Still, parents know they can’t continue to function on four hours of interrupted sleep. They want the situation to improve, but the stress of listening to baby cry is unbearable.
Stuck. It’s a tough place to be. And a tough place for a sleep consultant. I saw too many moms battling anxiety about crying babies and too many dads feeling hopeless and frustrated. And, I saw a lot of families that thought they were ready to sleep train their baby but really, they were a long way from being ready.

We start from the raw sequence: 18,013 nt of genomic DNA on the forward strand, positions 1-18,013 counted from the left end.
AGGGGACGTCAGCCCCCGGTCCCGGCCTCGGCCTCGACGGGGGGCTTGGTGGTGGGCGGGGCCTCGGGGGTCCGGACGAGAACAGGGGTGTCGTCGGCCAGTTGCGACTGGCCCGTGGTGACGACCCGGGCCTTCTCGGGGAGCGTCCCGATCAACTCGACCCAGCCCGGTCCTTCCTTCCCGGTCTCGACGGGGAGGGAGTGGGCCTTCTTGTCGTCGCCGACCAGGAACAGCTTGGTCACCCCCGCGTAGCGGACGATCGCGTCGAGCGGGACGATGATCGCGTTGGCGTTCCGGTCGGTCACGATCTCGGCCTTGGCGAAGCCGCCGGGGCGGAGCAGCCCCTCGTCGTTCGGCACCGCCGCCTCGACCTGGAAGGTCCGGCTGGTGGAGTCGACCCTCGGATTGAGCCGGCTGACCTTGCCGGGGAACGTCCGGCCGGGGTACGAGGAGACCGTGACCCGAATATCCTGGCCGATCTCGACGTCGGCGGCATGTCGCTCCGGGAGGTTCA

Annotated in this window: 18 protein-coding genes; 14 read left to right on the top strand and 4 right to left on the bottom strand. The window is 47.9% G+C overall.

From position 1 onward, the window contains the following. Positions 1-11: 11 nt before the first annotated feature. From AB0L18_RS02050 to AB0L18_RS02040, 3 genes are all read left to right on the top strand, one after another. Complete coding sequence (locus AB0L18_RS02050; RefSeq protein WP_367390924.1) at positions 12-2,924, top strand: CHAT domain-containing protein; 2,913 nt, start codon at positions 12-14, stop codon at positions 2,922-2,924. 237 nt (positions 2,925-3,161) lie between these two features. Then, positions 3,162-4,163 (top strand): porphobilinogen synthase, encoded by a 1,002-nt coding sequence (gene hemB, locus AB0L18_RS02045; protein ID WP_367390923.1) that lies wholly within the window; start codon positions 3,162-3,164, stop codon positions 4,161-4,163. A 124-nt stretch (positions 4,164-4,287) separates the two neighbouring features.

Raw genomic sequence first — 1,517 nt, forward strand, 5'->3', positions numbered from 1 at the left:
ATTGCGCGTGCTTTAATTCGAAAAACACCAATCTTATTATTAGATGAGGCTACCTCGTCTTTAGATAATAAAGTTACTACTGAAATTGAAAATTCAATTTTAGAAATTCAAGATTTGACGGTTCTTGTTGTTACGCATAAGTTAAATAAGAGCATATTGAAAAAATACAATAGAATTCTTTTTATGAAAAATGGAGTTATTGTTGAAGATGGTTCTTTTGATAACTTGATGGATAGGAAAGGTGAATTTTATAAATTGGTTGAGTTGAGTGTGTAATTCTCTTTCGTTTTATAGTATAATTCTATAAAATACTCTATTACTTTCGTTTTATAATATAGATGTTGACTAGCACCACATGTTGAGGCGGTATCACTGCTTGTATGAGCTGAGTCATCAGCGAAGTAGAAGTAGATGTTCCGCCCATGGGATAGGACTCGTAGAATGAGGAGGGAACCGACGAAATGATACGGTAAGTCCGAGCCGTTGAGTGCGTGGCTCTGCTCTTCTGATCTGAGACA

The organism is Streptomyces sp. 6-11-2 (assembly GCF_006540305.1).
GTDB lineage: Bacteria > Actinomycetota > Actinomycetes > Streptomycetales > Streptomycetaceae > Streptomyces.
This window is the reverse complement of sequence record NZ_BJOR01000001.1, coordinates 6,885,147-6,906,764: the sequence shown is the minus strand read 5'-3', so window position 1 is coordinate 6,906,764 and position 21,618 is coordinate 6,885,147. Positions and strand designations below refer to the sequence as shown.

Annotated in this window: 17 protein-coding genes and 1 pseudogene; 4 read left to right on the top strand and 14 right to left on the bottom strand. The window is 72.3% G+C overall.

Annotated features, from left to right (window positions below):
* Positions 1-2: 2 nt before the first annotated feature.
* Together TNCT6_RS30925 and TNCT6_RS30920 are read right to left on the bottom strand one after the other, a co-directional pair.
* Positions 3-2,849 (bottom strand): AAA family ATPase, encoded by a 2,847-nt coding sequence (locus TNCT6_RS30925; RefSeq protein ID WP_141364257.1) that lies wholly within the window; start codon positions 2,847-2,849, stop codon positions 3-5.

My take-away is this. Parents need to recognize that sleep for their baby is unique to baby AND unique to the family. There is no sleep training technique that works for every single baby or family and no set time to make these changes. And, frankly, very few of the families that paid me to tell them what to do to help their baby sleep were even remotely ready to make a change.
Parents, be kind to yourselves. Be realistic about how you feel about sleep changes for your baby. Consider your mental capacity for making changes to baby’s sleep patterns. Slow down. While the nights may be long, the days of your baby being a baby are quickly passing.